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    • "The workshops’ inclusive consensus-building allows groups to have a high degree of consciousness in relation to the decisions it makes. Several researchers have emphasized the importance of this method in assessing community empowerment domains [29,34,39,52]. "
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    ABSTRACT: Community empowerment approaches have been proven to be powerful tools for solving local health problems. However, the methods for measuring empowerment in the community remain unclear and open to dispute. This study aims to describe how a context-specific community empowerment measurement tool was developed and changes made to three health promotion programs in Rapla, Estonia. An empowerment expansion model was compiled and applied to three existing programs: Safe Community, Drug/HIV Prevention and Elderly Quality of Life. The consensus workshop method was used to create the measurement tool and collect data on the Organizational Domains of Community Empowerment (ODCE). The study demonstrated considerable increases in the ODCE among the community workgroup, which was initiated by community members and the municipality's decision-makers. The increase was within the workgroup, which had strong political and financial support on a national level but was not the community's priority. The program was initiated and implemented by the local community members, and continuous development still occurred, though at a reduced pace. The use of the empowerment expansion model has proven to be an applicable, relevant, simple and inexpensive tool for the evaluation of community empowerment.
    International Journal of Environmental Research and Public Health 03/2011; 8(3):799-817. DOI:10.3390/ijerph8030799 · 2.06 Impact Factor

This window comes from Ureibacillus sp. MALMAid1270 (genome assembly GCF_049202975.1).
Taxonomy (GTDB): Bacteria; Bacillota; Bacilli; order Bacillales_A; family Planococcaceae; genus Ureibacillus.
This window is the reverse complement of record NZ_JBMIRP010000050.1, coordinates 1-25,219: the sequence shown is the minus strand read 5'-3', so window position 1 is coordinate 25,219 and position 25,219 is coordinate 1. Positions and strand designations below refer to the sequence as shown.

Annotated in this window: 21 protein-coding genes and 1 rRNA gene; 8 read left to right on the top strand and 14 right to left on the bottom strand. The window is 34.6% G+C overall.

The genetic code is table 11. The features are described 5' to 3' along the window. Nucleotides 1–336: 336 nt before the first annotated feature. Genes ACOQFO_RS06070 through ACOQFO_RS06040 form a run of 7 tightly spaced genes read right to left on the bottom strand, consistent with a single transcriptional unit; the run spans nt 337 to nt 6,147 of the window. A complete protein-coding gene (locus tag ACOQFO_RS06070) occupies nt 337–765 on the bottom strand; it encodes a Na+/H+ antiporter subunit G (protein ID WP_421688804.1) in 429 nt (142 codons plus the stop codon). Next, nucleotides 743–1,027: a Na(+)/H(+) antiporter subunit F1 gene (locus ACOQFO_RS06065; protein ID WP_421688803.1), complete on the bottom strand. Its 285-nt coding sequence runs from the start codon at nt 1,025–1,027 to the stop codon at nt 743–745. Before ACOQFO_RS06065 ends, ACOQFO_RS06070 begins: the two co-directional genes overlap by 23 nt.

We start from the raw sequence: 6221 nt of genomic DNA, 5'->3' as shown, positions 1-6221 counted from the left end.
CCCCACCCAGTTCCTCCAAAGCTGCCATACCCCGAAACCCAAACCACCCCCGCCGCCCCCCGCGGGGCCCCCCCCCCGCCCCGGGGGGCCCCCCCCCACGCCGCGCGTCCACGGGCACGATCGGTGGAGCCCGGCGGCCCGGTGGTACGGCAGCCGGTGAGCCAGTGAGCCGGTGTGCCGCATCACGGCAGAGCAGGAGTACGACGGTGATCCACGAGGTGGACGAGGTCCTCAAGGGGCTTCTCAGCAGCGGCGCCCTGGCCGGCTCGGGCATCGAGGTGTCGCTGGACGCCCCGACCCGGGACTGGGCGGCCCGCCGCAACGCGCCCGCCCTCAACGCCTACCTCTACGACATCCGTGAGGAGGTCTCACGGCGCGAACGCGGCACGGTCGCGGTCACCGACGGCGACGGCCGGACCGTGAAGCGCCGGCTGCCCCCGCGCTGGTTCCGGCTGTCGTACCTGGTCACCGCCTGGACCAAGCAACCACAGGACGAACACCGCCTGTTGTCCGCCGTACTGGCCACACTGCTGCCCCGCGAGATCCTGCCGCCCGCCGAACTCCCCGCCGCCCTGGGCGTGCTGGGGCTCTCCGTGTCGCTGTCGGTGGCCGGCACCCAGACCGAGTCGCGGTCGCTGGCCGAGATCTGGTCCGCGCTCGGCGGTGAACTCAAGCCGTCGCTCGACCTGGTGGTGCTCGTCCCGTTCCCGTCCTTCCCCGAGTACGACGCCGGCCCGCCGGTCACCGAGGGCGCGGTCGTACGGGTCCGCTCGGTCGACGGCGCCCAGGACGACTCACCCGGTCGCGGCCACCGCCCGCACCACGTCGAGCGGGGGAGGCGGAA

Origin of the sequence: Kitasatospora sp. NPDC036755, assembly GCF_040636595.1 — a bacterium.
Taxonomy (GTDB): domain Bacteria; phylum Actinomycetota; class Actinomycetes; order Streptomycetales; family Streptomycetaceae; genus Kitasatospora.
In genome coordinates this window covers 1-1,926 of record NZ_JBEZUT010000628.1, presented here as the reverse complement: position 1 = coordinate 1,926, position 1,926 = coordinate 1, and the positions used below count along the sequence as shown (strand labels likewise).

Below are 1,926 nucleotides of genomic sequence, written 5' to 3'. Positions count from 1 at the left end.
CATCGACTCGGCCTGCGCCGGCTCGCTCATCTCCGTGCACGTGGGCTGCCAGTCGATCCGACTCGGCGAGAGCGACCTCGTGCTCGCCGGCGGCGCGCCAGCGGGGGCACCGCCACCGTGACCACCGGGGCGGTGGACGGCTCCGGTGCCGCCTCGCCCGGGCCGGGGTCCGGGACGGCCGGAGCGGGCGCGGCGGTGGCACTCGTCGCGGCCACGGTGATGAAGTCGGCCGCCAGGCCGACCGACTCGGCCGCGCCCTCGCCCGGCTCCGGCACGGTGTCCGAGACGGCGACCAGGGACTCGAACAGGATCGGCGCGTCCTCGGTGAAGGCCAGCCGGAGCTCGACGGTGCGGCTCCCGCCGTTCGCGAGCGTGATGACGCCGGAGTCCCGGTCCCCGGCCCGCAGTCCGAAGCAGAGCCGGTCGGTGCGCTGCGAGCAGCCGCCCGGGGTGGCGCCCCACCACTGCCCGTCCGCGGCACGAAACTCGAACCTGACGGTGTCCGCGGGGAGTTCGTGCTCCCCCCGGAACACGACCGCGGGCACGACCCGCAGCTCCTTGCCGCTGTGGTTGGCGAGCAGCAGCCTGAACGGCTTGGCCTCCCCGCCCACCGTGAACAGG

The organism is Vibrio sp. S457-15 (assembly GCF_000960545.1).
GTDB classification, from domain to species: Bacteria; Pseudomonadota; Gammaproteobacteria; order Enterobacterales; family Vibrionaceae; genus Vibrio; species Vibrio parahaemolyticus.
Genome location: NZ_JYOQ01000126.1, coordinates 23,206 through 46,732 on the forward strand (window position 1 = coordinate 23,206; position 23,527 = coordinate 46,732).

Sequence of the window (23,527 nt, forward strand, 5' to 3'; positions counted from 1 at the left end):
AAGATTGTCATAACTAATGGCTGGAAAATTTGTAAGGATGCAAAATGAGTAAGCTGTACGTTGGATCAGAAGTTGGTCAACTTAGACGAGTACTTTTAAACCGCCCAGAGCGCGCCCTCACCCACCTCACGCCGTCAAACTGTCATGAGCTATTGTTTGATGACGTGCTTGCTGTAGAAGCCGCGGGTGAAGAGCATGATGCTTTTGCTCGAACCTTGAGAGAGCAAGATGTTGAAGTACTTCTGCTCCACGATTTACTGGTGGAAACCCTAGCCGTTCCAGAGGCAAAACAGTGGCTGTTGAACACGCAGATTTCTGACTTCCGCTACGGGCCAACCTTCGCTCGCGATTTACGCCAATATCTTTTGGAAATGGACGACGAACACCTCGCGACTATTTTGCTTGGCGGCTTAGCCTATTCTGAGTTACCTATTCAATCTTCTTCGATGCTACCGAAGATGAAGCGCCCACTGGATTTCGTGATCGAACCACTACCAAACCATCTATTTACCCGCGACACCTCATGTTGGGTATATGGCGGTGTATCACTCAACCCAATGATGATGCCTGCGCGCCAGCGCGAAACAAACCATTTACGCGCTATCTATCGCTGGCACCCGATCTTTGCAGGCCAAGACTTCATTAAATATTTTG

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    • "Both the HUD and Busso and Kline estimation strategies rely on the assumption that EZ designation did not depend on the economic outcomes that an area would have experienced had it not been awarded EZ status (i.e. that EZ designation is exogenous). Krupka and Noonan (2009) use future recipients of EZs as a control group to determine the effects of first round EZs on local property values. "
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    ABSTRACT: The federal Empowerment Zone (EZ) program is a set of tax incentives targeted to areas of select cities. I estimate the effect of the EZ program on employment, poverty, and property values by comparing areas that received an EZ to areas that applied (and qualified), but were rejected. Because of endogeneity concerns, I use political representation to instrument for EZ designation. OLS results show a positive and statistically significant effect of the program on employment and poverty. IV estimates suggest the program had no effect on employment and poverty, and instead had a large statistically significant effect on property values.
    Regional Science and Urban Economics 11/2009; 39(6-39):721-731. DOI:10.1016/j.regsciurbeco.2009.07.002 · 1.01 Impact Factor